Not only does the practice threaten other people’s health, but it is also known to be associated with stress-related absence and mental health problems.

Presenteeism was reported by almost 75% of all organisations surveyed by the Chartered Institute of Personnel and Development (CIPD) for its 2016 Absence Management survey.

  • One in five respondents said that more than half of all employees came to work when unwell
  • More than half of those who noticed an increase in presenteeism also reported an increase in stress-related absence
  • Organisations reporting increased presenteeism were also twice as likely to report an increase in mental health problems such as anxiety and depression.

Traditional absence policies do not address the issue of presenteeism. They tend to discourage time off in all circumstances rather than consider the bigger picture of overall employee wellbeing.

Ironically, this narrow focus appears to be having a negative effect on employees’ mental health and may be causing absence rates to increase.

Cognitive automation unlocks easy access to the gold standard in absence management: policies that protect both employees and employer and lead directly to a happier, healthier workforce.

The AI-powered prescription for maintaining a bright-eyed, bushy-tailed workforce has four key elements:

1. Give people time to recover

If you squeeze the time sick employees are given to recover properly from an illness, they will be affected by it for longer, increasing the chances of anything contagious being passed on to colleagues.

Working with people who are clearly unwell is also terrible for morale; as is feeling pressured to return to work too early in order to attend an important meeting or meet a deadline. Presenteeism is simply counter-productive.

Smart absence management enables a robust yet forgiving return-to-work process. Cognitive automation delivers an easy and effective process for checking-in regularly with sick employees and asking the right questions to ensure they are well enough to come back to work.

2. Don’t guilt employees into working instead of taking sick leave

According to the Office for National Statistics, in 2016 UK workers took the fewest days off work for sickness or injury since records began. Are people healthier? Or are they dragging themselves to work when they should be staying at home?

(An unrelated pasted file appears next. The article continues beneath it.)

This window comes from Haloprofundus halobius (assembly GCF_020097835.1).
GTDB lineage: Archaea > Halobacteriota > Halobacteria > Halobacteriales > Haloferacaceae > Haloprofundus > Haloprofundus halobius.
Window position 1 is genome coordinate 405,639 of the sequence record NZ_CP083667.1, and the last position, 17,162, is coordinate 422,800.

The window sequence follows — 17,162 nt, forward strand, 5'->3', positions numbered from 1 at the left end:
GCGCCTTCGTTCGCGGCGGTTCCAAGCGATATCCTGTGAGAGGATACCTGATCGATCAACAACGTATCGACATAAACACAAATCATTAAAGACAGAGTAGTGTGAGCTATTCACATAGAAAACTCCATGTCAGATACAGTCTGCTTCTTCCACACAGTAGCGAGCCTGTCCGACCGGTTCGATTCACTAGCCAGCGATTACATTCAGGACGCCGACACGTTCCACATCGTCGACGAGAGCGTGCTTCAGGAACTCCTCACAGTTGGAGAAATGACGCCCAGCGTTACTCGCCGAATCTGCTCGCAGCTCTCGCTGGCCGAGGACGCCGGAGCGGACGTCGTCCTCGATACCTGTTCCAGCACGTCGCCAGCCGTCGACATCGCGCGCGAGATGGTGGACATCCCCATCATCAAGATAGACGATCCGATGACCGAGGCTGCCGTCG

A culture of long hours and unpaid overtime has resulted in sick-day stigma: employees feeling guilty for taking time off when they feel unwell. In fact, when people are encouraged to take time off to recover – assuming they rest and do not spend time at home ‘catching up’ - it has a potent positive effect on general employee wellbeing.

3. Be consistent

Absence policies that appear to favour one employee or department over another will also hit morale, and low morale has a significant impact on employee productivity, as shown by an International Business Research study . Which one? This statement begs the question.

Absence management tools that use cognitive automation ensure that all employees in all areas of the organisation are treated in the same way, regardless of workload, function – or the mood of the line manager.

Cognitive automation removes human error and bias from decision making. All employees know they are being treated impartially and in line with company policy, which works wonders for morale.

4. Make employee wellbeing a priority

After minor illnesses, the most common causes of absence are stress, work-related musculoskeletal injuries such as neck strain, home/family/carer responsibilities, and mental ill health.

There are many ways an organisation can improve employee wellbeing, ranging from providing employee benefits such as gym membership, yoga, and counselling, to allowing flexible working, to encouraging guilt-free mental health days.

Cognitive automation is a great boon for managing the suite of available benefits and provide an easy way for employees to apply for them, report absence, and book time off. Mobile self-service applications enable members of staff to do all these things without having to approach a manager or HR representative, which not only saves time but also may be particularly useful for employees with mental health issues.

Cognitive automation is just what the doctor ordered.


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